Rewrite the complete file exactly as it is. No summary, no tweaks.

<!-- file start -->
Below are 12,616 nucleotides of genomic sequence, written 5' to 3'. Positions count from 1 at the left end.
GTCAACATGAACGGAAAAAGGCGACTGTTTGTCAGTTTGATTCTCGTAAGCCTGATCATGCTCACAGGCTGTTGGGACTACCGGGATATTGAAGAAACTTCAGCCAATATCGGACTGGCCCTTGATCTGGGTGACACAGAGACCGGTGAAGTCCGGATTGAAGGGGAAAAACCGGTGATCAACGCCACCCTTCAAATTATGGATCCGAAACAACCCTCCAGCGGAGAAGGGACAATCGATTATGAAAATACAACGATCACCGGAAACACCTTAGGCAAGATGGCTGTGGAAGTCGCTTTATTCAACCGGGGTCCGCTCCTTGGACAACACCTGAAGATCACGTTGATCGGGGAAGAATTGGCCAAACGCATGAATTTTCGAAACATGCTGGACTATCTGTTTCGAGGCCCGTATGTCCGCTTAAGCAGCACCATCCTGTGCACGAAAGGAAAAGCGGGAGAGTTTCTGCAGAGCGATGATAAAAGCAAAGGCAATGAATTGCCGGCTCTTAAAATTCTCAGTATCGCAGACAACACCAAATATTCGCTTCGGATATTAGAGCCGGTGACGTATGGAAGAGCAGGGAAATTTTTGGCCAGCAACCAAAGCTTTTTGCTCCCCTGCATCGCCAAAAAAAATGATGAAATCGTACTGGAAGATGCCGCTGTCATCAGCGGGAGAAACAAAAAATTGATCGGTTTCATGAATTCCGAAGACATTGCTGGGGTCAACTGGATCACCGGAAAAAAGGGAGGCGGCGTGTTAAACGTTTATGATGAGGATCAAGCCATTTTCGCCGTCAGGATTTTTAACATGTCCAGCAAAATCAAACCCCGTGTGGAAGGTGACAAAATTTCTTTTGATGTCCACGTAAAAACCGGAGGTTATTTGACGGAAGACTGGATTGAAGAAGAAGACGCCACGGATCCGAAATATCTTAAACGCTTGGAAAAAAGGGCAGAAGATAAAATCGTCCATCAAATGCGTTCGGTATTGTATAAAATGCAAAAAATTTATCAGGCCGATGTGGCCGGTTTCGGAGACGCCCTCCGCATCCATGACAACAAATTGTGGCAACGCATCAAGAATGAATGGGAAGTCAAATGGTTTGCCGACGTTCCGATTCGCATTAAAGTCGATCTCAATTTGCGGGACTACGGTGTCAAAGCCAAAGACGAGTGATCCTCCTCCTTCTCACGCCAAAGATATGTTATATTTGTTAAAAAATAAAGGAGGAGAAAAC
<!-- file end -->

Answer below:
Below are 12,616 nucleotides of genomic sequence, written 5' to 3'. Positions count from 1 at the left end.
GTCAACATGAACGGAAAAAGGCGACTGTTTGTCAGTTTGATTCTCGTAAGCCTGATCATGCTCACAGGCTGTTGGGACTACCGGGATATTGAAGAAACTTCAGCCAATATCGGACTGGCCCTTGATCTGGGTGACACAGAGACCGGTGAAGTCCGGATTGAAGGGGAAAAACCGGTGATCAACGCCACCCTTCAAATTATGGATCCGAAACAACCCTCCAGCGGAGAAGGGACAATCGATTATGAAAATACAACGATCACCGGAAACACCTTAGGCAAGATGGCTGTGGAAGTCGCTTTATTCAACCGGGGTCCGCTCCTTGGACAACACCTGAAGATCACGTTGATCGGGGAAGAATTGGCCAAACGCATGAATTTTCGAAACATGCTGGACTATCTGTTTCGAGGCCCGTATGTCCGCTTAAGCAGCACCATCCTGTGCACGAAAGGAAAAGCGGGAGAGTTTCTGCAGAGCGATGATAAAAGCAAAGGCAATGAATTGCCGGCTCTTAAAATTCTCAGTATCGCAGACAACACCAAATATTCGCTTCGGATATTAGAGCCGGTGACGTATGGAAGAGCAGGGAAATTTTTGGCCAGCAACCAAAGCTTTTTGCTCCCCTGCATCGCCAAAAAAAATGATGAAATCGTACTGGAAGATGCCGCTGTCATCAGCGGGAGAAACAAAAAATTGATCGGTTTCATGAATTCCGAAGACATTGCTGGGGTCAACTGGATCACCGGAAAAAAGGGAGGCGGCGTGTTAAACGTTTATGATGAGGATCAAGCCATTTTCGCCGTCAGGATTTTTAACATGTCCAGCAAAATCAAACCCCGTGTGGAAGGTGACAAAATTTCTTTTGATGTCCACGTAAAAACCGGAGGTTATTTGACGGAAGACTGGATTGAAGAAGAAGACGCCACGGATCCGAAATATCTTAAACGCTTGGAAAAAAGGGCAGAAGATAAAATCGTCCATCAAATGCGTTCGGTATTGTATAAAATGCAAAAAATTTATCAGGCCGATGTGGCCGGTTTCGGAGACGCCCTCCGCATCCATGACAACAAATTGTGGCAACGCATCAAGAATGAATGGGAAGTCAAATGGTTTGCCGACGTTCCGATTCGCATTAAAGTCGATCTCAATTTGCGGGACTACGGTGTCAAAGCCAAAGACGAGTGATCCTCCTCCTTCTCACGCCAAAGATATGTTATATTTGTTAAAAAATAAAGGAGGAGAAAAC